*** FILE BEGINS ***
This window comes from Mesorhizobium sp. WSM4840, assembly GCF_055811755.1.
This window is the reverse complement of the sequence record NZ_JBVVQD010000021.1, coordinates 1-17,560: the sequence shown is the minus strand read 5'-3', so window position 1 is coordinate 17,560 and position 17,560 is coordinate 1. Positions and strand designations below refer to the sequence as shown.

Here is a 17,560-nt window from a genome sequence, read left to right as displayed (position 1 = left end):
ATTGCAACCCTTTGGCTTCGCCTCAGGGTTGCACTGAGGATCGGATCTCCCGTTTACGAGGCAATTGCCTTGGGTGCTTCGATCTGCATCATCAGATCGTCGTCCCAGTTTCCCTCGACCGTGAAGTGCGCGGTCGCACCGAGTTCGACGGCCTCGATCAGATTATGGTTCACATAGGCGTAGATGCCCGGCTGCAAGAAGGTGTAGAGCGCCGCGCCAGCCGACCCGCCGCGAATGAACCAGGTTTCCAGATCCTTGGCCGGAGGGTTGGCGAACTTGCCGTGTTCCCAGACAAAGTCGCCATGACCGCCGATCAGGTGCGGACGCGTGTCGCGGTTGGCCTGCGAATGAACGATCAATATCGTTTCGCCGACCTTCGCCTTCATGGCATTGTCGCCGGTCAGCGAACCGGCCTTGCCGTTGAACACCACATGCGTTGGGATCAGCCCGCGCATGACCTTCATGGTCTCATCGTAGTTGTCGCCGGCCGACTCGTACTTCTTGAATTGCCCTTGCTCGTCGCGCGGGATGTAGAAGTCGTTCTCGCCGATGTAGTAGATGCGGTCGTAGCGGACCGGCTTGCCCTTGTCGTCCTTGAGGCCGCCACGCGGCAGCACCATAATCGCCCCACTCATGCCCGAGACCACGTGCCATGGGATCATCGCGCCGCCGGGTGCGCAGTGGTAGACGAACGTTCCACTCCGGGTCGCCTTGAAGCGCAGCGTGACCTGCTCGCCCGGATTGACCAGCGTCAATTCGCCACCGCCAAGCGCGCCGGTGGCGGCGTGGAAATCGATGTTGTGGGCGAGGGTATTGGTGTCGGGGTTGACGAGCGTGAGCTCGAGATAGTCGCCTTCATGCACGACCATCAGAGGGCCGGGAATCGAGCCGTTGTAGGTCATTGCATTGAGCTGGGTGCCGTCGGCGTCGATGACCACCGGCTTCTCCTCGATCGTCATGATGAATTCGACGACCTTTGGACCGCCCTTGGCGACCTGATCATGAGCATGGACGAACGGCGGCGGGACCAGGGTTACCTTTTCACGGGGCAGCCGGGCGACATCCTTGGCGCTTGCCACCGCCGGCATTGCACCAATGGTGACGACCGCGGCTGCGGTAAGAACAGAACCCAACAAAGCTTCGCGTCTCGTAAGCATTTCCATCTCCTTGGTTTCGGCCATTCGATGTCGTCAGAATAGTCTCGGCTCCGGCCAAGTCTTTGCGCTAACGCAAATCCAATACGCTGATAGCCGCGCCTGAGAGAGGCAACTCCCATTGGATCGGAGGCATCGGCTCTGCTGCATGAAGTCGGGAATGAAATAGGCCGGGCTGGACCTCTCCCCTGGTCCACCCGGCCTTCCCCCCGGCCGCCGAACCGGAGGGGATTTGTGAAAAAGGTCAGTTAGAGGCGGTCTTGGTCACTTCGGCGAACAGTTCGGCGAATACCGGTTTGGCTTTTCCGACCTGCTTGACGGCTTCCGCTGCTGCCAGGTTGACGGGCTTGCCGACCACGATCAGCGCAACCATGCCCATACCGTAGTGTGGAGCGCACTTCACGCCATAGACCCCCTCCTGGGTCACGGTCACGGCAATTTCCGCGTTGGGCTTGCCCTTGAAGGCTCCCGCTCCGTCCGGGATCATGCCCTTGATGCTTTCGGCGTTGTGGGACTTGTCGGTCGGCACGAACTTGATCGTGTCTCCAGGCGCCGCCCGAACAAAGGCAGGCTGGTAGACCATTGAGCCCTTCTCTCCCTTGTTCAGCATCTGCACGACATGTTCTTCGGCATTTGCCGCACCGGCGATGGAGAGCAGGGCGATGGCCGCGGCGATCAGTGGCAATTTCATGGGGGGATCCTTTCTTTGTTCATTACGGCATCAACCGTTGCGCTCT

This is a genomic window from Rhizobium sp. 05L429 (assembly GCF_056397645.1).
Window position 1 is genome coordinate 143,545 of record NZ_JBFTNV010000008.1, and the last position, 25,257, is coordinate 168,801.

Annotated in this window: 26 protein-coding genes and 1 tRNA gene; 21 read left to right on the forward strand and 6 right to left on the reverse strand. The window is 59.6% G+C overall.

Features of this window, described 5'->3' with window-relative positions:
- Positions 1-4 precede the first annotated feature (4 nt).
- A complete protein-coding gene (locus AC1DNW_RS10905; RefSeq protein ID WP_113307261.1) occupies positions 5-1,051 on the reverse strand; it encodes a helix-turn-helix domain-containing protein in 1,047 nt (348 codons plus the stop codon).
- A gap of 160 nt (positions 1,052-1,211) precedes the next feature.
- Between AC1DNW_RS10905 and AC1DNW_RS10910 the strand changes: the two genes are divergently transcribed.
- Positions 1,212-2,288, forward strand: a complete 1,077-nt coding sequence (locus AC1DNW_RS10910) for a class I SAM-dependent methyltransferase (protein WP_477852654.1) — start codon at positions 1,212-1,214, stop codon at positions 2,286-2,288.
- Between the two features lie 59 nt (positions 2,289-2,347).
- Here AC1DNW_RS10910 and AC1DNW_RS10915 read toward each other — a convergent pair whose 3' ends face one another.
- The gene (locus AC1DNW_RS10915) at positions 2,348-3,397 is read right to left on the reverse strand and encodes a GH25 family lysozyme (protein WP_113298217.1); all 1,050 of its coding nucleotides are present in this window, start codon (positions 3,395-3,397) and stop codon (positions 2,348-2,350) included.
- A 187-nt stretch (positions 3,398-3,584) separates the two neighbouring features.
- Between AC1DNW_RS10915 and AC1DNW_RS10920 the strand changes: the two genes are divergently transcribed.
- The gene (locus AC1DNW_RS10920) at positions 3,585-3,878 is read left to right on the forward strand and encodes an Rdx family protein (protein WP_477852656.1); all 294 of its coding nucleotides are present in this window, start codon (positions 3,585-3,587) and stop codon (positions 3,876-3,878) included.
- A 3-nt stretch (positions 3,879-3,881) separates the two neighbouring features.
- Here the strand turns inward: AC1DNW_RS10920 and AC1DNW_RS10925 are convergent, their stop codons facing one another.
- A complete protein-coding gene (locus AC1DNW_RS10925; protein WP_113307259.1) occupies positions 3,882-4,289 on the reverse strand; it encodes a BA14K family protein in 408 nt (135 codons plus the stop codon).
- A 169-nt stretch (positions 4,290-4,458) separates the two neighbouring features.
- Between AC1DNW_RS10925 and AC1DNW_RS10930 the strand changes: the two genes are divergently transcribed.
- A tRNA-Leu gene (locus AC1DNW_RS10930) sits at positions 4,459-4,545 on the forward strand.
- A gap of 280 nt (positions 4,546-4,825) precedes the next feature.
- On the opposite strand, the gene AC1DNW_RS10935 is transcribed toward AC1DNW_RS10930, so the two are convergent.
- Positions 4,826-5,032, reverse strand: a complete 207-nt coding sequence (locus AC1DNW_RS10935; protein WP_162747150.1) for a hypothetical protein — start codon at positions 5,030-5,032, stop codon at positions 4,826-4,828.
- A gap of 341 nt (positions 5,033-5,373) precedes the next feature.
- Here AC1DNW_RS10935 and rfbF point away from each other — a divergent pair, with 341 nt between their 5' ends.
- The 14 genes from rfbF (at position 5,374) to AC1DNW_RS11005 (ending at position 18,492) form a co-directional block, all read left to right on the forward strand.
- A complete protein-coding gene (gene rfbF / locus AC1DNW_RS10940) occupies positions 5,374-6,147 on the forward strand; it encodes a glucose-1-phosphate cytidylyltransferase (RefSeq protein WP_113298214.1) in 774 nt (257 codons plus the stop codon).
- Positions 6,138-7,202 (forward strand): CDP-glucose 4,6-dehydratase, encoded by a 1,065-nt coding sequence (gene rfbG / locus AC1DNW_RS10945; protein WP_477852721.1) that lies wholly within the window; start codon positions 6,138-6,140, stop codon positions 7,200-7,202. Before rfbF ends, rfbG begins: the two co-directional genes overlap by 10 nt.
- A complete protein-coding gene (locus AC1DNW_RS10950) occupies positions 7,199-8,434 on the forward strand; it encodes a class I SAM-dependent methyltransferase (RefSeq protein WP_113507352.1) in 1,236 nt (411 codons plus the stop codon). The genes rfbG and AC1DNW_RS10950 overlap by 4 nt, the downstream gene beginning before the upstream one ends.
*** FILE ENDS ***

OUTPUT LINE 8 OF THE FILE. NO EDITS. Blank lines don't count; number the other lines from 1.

Features of this window, described 5'->3' with window-relative positions: